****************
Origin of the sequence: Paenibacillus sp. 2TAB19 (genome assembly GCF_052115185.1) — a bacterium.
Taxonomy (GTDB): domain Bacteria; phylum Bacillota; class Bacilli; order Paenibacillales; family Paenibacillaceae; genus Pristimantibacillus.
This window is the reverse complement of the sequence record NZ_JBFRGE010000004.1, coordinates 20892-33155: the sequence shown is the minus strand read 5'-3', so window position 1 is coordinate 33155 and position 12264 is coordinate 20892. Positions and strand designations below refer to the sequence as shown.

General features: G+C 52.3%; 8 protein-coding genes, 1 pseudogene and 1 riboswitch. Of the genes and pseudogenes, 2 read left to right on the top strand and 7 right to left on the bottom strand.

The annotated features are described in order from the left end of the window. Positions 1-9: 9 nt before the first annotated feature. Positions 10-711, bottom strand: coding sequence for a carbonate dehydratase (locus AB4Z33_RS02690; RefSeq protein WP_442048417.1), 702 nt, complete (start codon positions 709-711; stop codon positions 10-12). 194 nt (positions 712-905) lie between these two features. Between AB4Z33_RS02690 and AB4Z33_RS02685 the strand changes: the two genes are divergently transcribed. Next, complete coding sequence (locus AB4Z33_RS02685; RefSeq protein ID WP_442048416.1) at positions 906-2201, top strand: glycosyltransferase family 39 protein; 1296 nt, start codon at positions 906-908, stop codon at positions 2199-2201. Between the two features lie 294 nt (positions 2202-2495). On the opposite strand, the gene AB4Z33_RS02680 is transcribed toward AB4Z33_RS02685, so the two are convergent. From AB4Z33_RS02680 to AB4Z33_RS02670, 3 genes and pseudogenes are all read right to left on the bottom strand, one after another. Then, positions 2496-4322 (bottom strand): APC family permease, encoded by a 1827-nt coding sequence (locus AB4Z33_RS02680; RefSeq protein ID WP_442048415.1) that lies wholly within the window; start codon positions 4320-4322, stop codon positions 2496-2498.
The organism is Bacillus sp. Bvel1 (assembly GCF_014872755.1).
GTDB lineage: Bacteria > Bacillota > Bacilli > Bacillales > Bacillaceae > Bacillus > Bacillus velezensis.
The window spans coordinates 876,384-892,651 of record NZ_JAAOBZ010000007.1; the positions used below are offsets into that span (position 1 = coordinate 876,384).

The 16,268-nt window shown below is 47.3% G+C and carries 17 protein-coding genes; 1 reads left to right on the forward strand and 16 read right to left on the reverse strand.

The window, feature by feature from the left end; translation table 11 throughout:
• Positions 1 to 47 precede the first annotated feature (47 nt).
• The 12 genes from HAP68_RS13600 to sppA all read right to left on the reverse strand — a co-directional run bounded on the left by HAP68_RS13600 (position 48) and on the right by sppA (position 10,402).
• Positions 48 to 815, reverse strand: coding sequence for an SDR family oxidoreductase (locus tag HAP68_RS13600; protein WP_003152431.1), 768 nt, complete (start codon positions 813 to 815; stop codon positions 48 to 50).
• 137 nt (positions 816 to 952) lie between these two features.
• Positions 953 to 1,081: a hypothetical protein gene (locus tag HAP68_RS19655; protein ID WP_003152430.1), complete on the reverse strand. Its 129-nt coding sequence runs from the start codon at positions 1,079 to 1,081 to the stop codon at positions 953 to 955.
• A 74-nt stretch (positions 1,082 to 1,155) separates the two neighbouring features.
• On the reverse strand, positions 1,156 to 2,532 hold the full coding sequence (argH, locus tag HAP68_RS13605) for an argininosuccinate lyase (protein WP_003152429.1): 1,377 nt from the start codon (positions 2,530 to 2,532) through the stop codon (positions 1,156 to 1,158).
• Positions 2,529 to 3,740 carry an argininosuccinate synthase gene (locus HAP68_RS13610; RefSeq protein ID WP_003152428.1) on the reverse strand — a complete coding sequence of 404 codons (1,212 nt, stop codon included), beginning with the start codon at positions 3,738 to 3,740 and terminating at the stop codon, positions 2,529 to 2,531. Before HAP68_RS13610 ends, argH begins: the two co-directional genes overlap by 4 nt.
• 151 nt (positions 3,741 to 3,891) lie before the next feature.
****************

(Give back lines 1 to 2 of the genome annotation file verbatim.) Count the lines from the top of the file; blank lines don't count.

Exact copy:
Origin of the sequence: Paenibacillus sp. 2TAB19 (genome assembly GCF_052115185.1) — a bacterium.
Taxonomy (GTDB): domain Bacteria; phylum Bacillota; class Bacilli; order Paenibacillales; family Paenibacillaceae; genus Pristimantibacillus.